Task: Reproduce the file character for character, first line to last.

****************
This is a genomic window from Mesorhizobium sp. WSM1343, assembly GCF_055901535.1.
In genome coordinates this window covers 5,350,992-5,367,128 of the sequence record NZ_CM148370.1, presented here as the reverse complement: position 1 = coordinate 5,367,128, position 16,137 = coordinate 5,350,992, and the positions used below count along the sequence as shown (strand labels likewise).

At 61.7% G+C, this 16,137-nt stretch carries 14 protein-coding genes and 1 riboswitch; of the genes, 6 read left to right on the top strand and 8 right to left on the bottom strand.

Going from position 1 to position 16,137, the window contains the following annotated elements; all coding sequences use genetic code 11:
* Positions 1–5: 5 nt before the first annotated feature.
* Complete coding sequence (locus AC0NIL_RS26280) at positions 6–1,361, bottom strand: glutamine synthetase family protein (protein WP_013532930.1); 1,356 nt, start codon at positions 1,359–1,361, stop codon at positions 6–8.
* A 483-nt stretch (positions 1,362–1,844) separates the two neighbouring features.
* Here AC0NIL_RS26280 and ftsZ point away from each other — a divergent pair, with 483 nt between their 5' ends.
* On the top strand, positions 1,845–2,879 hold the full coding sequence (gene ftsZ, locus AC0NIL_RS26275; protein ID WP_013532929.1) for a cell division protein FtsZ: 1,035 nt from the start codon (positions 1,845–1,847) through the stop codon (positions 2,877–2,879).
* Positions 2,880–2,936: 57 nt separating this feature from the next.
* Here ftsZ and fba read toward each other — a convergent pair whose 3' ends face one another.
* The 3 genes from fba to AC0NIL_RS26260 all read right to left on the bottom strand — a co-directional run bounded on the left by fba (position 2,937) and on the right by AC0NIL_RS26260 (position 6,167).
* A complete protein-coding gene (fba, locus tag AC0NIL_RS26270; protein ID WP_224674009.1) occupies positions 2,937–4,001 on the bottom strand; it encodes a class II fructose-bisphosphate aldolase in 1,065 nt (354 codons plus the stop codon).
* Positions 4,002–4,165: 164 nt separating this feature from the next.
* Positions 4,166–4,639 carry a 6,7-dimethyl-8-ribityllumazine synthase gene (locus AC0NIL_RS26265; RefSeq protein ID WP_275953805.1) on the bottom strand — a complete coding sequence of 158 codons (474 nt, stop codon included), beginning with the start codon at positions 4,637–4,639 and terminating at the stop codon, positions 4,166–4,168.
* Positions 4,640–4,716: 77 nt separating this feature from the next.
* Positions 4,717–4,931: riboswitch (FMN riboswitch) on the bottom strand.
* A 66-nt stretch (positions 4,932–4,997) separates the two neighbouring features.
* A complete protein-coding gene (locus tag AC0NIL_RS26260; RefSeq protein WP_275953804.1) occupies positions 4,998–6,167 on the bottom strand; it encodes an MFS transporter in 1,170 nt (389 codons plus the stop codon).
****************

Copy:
This is a genomic window from Mesorhizobium sp. WSM1343, assembly GCF_055901535.1.
In genome coordinates this window covers 5,350,992-5,367,128 of the sequence record NZ_CM148370.1, presented here as the reverse complement: position 1 = coordinate 5,367,128, position 16,137 = coordinate 5,350,992, and the positions used below count along the sequence as shown (strand labels likewise).

At 61.7% G+C, this 16,137-nt stretch carries 14 protein-coding genes and 1 riboswitch; of the genes, 6 read left to right on the top strand and 8 right to left on the bottom strand.

Going from position 1 to position 16,137, the window contains the following annotated elements; all coding sequences use genetic code 11:
* Positions 1–5: 5 nt before the first annotated feature.
* Complete coding sequence (locus AC0NIL_RS26280) at positions 6–1,361, bottom strand: glutamine synthetase family protein (protein WP_013532930.1); 1,356 nt, start codon at positions 1,359–1,361, stop codon at positions 6–8.
* A 483-nt stretch (positions 1,362–1,844) separates the two neighbouring features.
* Here AC0NIL_RS26280 and ftsZ point away from each other — a divergent pair, with 483 nt between their 5' ends.
* On the top strand, positions 1,845–2,879 hold the full coding sequence (gene ftsZ, locus AC0NIL_RS26275; protein ID WP_013532929.1) for a cell division protein FtsZ: 1,035 nt from the start codon (positions 1,845–1,847) through the stop codon (positions 2,877–2,879).
* Positions 2,880–2,936: 57 nt separating this feature from the next.
* Here ftsZ and fba read toward each other — a convergent pair whose 3' ends face one another.
* The 3 genes from fba to AC0NIL_RS26260 all read right to left on the bottom strand — a co-directional run bounded on the left by fba (position 2,937) and on the right by AC0NIL_RS26260 (position 6,167).
* A complete protein-coding gene (fba, locus tag AC0NIL_RS26270; protein ID WP_224674009.1) occupies positions 2,937–4,001 on the bottom strand; it encodes a class II fructose-bisphosphate aldolase in 1,065 nt (354 codons plus the stop codon).
* Positions 4,002–4,165: 164 nt separating this feature from the next.
* Positions 4,166–4,639 carry a 6,7-dimethyl-8-ribityllumazine synthase gene (locus AC0NIL_RS26265; RefSeq protein ID WP_275953805.1) on the bottom strand — a complete coding sequence of 158 codons (474 nt, stop codon included), beginning with the start codon at positions 4,637–4,639 and terminating at the stop codon, positions 4,166–4,168.
* Positions 4,640–4,716: 77 nt separating this feature from the next.
* Positions 4,717–4,931: riboswitch (FMN riboswitch) on the bottom strand.
* A 66-nt stretch (positions 4,932–4,997) separates the two neighbouring features.
* A complete protein-coding gene (locus tag AC0NIL_RS26260; RefSeq protein WP_275953804.1) occupies positions 4,998–6,167 on the bottom strand; it encodes an MFS transporter in 1,170 nt (389 codons plus the stop codon).